Class Actions

Individual employees who have suffered wage loss due to the wrongful acts of their employers are often pitted in a David versus Goliath type of struggle. Class actions and collective actions can help level the playing field, and the Illinois class action attorneys at the Chicago Overtime Law Center can help.

Class actions serve an important purpose in our society, and are particularly important in the context of wage and hour disputes. Class actions generally allow for employees of the same employer who have similar claims to join those claims together in a class action. Employment decisions made by employers often affect broad groups of employees in the same way, and it is more efficient for the courts – and for the parties – to determine whether company policies violate the law for all employees at once, instead of in many individual lawsuits. Class actions also allow for relatively small claims that may be too costly for one individual to pursue to be brought on a class-wide basis, so that an entire group of employees may obtain justice.

Class actions can be pursued in Illinois state courts and, in some cases, in federal courts. In a class action, one or more individual plaintiffs bring the suit as a representative for the class of similarly situated workers. In order for the court to certify a case as a class action, certain requirements must be met. Common questions of law or fact must predominate in the proposed class. The proposed class representatives must have claims that are typical of the class members, and must be committed to the litigation and willing to adequately represent the proposed class. In addition, the class must be so numerous that a class action will be an efficient way to handle the claims, and the class must be manageable and not too unwieldy for the court to oversee.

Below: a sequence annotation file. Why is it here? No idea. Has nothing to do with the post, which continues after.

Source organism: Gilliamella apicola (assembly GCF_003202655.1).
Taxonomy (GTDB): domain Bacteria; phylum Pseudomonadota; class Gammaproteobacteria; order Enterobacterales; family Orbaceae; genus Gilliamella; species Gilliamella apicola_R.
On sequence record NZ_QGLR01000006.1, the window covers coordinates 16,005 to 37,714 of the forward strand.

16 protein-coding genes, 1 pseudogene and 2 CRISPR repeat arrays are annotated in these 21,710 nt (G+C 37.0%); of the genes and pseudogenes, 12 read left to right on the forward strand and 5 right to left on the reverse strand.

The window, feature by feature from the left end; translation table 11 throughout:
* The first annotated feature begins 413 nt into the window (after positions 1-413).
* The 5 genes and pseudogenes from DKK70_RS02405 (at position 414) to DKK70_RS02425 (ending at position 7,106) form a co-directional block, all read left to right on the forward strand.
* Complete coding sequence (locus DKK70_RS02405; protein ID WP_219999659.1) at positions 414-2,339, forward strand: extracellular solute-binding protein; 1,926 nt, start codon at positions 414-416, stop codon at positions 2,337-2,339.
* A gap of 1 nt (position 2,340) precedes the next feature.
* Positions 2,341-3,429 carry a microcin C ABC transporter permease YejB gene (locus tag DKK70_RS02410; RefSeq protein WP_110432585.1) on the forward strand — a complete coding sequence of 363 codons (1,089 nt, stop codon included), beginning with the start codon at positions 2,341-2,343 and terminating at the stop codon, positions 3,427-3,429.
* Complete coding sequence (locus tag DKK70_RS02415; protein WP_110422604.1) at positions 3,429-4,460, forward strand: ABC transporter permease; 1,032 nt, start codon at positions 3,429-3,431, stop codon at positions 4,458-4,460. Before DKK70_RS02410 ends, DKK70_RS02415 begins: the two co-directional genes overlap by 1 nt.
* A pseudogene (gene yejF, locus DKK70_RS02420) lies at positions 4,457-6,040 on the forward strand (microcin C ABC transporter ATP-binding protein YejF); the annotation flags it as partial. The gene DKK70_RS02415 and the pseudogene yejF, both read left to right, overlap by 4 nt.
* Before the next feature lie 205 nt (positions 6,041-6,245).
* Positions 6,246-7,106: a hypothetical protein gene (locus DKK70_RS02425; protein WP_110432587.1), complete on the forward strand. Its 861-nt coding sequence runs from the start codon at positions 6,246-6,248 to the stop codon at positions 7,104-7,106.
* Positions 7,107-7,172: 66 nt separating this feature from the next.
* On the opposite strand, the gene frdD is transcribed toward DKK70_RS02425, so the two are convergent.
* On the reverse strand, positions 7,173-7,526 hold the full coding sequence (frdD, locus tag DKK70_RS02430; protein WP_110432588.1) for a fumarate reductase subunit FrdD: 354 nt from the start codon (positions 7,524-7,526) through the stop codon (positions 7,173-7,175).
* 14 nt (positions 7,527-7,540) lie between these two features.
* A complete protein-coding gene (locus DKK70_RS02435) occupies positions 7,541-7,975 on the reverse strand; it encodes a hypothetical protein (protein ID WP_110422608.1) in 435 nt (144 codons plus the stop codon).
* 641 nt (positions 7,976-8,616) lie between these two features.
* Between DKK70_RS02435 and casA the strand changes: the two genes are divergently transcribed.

Employers do not like the leverage that class actions can give employees, and have begun inserting provisions in employment contracts requiring that employees agree to arbitrate their claims instead of pursing the claims in court, and requiring that employees agree to waive their rights to pursue claims on a class basis, either in the courts or in arbitration. Unfortunately, the U.S. Supreme Court has generally upheld these arbitration provisions, sometimes resulting in an inability to pursue employment disputes on a class basis. Whether any class action ban in your employment contract is valid depends upon an analysis of your specific case.

The federal Fair Labor Standards Act (FLSA), which governs many wage and hour laws in Illinois, provides for collective actions instead of class actions. A collective action is similar to a class action, but has several noteworthy distinctions. In a class action, all employees in the class are considered members of the class unless they take action to “opt out” of the class. In a collective action, on the other hand, employees in the class must take action to “opt in” and join the class. To certify a FLSA collective action does not require that all of the class action requirements be met, but only that the class representative is “similarly situated” to the class members.

If you are considering pursuing your employment dispute as a class action, it is essential to consult with experienced Illinois class action attorneys. The attorneys at the Chicago Overtime Law Center have deep experience in a variety of class actions and collective actions. We can help determine whether your claims may be pursued on a class-wide basis, and represent you in all stages of a class or collective action. Contact us today at (312) 869-4095 for a free confidential consultation.

Chicago Overtime Lawyer Blog - Class Actions